Rideshare insurance is a growing product in today’s sharing and on-demand economy. As consumers turn to ridesharing firms like Uber and Lyft for their urban transportation needs, more and more drivers are tapping into the business – and they need specific ridesharing insurance to protect themselves.
The coverage fits in the gray area between a personal auto insurance policy and a full-blown commercial auto insurance policy. Most personal auto policies typically will not cover any commercial activity, including waiting for, going to pick up, and transporting a rider. Meanwhile, a full commercial insurance policy is perhaps a little overboard and often too expensive for the average part-time rideshare driver.
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Rideshare insurance policies are generally more affordable than their commercial counterparts. They’re offered by many carriers as personal plans that cover drivers during between-trip accidents, for example when they’re waiting for a pick-up request. Major transportation network companies (TNCs) tend to offer commercial auto insurance, but they don’t provide coverage at all times.
Period one, period two, and period three
Companies like Uber and Lyft will only provide commercial auto insurance coverage for certain periods. They will cover drivers once they have accepted a trip and are on their way to the passenger (period two), and they will cover drivers once they’re with and are transporting the passenger (period three). They do not, however, grant full coverage for drivers when they have their ridesharing app turned on but haven’t yet received a pick-up request (period one).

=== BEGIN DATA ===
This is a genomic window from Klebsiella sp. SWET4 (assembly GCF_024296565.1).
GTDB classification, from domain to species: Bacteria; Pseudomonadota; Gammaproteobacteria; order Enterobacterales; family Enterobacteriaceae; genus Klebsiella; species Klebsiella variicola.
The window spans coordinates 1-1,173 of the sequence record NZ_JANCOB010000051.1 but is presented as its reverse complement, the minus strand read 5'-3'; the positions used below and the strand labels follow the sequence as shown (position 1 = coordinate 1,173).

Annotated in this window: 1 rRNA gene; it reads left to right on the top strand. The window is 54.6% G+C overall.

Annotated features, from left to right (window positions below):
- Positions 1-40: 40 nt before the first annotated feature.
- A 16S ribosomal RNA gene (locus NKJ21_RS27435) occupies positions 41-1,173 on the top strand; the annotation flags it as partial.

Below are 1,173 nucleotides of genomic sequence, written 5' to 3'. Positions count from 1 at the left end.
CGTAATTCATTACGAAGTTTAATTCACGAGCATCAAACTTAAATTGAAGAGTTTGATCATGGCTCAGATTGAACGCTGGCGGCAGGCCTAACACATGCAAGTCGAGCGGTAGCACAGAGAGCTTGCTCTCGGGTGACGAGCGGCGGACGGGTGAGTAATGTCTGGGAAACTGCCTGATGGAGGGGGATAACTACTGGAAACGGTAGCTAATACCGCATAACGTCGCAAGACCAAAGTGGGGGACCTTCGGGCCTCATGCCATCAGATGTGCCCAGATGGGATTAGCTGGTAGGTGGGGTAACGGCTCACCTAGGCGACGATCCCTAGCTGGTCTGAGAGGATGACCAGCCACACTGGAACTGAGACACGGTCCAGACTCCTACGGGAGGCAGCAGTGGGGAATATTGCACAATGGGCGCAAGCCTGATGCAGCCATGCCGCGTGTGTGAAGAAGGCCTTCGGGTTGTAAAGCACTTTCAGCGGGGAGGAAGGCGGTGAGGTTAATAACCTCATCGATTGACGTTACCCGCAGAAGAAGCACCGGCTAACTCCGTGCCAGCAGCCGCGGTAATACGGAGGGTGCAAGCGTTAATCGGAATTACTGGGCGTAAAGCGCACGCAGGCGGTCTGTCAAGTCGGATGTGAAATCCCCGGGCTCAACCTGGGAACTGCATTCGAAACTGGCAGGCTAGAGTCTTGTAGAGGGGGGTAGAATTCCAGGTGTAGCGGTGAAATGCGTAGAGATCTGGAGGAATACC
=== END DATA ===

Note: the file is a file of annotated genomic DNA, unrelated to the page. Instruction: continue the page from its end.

Period one is also known as the insurance gap period, because drivers tend to be covered at much lower limits and often have no collision coverage under the TNCs’ commercial auto policies at this time. This is a period in which personal auto insurers don’t want to provide coverage either, because the driver has turned on a ridesharing app with the intention of carrying out a commercial activity.
How much does rideshare insurance cost?
Rideshare insurance is typically cheaper than commercial auto insurance and slightly more expensive than a personal auto policy. The actual price will depend on several factors, such as driving experience, age of driver, past infractions and so on.
Who offers rideshare insurance?
These days, lots of the major auto insurance names in the US offer rideshare insurance coverage. Some of them, like Farmers Insurance, only cover period one as an endorsement or rider to their personal auto policies, whereas others, like GEICO, are offering coverage for the full ride. Some policies are hybrid in that they cover ridesharing and personal use, so there’s no need for the driver to purchase both policies.
Some of the household insurance names that provide some type of rideshare insurance include:
What are the insurers saying about rideshare insurance?
Upon announcing Allstate would provide commercial auto insurance coverage to Uber, executive vice-president Tom Troy said: “Personal transportation preferences are evolving, with consumers using a mix of options from owning vehicles to ridesharing. We understand the increasing need for commercial insurance solutions for drivers who provide rideshare services with their personal vehicles and for the transportation network companies they partner with.”
Esurance vice-president of product Eric Madia has commented: “Ridesharing companies have grown in popularity, especially in California, which has the most rideshare drivers in the country. Recent ridesharing trends are one way that we’re seeing our transportation system evolve, and, at Esurance, we’re creating products that meet the demands of today’s modern consumer, ensuring they’re optimally protected.”
Uber and Lyft insurance turns to captives
With many insurance companies yet to fully embrace the idea of ridesharing, Uber and Lyft have embarked on self-insurance quests through the use of captive insurance companies.
In announcing its initial public offering in 2019, Uber revealed in regulatory filings that it uses a combination of third-party insurance and self-insurance to protect against risks related to its ridesharing business. The filings showed Uber’s insurance reserves totaled $2.94 billion at the end of 2018, up from $2.0 billion at the end of 2017. By the end of 2016, the company’s insurance reserves totaled $712 million.
Meanwhile, Lyft had set aside $863.7 million in its captive insurance subsidiary at the end of 2018, compared to $360.9 million in 2017, the company revealed in a public offering document.